Given that the trucking industry makes up one-quarter of all CO2 emissions in Canada, environmentalists are applauding a plan to cap pollution from Heavy Vehicles. Effectively removing the equivalent of 650,000 cars off the roads the new regulations will commence from 2014.
The Canadian plan to introduce regulations to cap emissions from new heavy trucks comes nearly eight months after the Environmental Protection Agency and the Department of Transportation’s National High-way Traffic Safety Administration in the United States finalized their own standards.
“Since the transportation sector makes up nearly one-quarter of all emissions (in Canada), any climate change strategy must take a hard look at what happens on our highways,” Canadian Environment Minister Peter Kent said, speaking at a trucking company near Montreal. “That’s exactly what we’re doing today.”
Environment Canada anticipates the regulations will set standards for new vehicles starting in the 2014 model year and result in reductions equivalent to removing about 650,000 personal vehicles from the road.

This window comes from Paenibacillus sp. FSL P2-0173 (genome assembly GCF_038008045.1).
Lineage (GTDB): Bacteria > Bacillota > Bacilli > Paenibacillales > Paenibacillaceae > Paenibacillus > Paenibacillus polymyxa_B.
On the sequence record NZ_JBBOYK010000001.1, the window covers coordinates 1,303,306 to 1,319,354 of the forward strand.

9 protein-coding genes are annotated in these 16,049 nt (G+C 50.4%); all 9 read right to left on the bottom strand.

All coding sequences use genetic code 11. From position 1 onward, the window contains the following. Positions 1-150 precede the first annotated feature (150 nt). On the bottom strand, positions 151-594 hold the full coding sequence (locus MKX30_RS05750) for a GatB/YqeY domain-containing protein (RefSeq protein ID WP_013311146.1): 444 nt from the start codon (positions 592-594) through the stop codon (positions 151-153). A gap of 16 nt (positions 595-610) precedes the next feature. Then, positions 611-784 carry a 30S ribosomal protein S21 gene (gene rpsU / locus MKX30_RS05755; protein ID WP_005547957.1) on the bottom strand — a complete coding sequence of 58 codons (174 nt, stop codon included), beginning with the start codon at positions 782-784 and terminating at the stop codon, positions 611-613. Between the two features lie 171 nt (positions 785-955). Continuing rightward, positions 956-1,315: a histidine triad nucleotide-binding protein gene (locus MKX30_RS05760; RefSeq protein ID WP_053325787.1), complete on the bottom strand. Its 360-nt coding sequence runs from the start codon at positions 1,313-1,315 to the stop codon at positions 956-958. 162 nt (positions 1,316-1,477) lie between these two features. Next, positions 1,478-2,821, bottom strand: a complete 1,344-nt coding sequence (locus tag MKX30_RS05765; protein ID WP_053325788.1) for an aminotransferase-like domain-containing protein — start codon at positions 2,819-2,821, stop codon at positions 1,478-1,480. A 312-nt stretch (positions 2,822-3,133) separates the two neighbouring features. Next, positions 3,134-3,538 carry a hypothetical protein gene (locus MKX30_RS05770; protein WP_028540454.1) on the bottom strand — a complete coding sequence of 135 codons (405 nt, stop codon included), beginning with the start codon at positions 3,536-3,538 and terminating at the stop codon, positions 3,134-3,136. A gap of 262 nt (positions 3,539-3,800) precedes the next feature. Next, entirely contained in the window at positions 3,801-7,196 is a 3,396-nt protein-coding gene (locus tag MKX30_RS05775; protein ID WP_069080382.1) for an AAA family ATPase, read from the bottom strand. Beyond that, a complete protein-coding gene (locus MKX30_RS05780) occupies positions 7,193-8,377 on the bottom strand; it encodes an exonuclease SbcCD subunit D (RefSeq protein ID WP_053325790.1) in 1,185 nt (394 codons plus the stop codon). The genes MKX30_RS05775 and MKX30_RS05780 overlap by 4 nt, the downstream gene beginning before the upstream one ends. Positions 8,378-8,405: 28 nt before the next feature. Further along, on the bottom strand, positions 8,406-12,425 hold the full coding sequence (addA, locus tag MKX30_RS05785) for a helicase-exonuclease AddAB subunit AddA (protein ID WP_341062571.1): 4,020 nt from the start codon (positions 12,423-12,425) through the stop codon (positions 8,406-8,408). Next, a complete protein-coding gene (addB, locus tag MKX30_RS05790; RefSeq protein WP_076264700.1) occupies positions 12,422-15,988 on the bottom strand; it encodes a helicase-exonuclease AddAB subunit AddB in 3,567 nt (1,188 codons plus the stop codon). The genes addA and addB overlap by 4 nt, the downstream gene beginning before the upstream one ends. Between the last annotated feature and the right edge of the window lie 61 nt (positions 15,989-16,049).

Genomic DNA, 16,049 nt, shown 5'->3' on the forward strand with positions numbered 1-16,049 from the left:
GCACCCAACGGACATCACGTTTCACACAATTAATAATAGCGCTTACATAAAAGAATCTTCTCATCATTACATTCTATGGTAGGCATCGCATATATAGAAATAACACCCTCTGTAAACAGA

The estimated reductions would also be equivalent to about three megatonnes of carbon dioxide emissions in 2020. The government has anticipated it still needs to eliminate about 175 megatonnes of CO2 equivalent emissions by 2020 to meet its own climate-change target.
Emissions projections from Environment Canada indicate the government will not be able to meet its target without putting a cap on growth from the oilsands sector, which is cancelling out reductions made by other industries.
“Today’s announcement is further proof of the need for a comprehensive climate plan that includes a cap on all industrial emissions,” said John Bennett, executive director of Sierra Club Canada. “The projected growth in emissions from oil and gas production will render the investment by the trucking industry meaningless just as they have swamped Ontario’s shutdown of coal plants.”
Kent has said the government is still consulting with the oil and gas industry on potential regulations.
Source: The Calgary Herald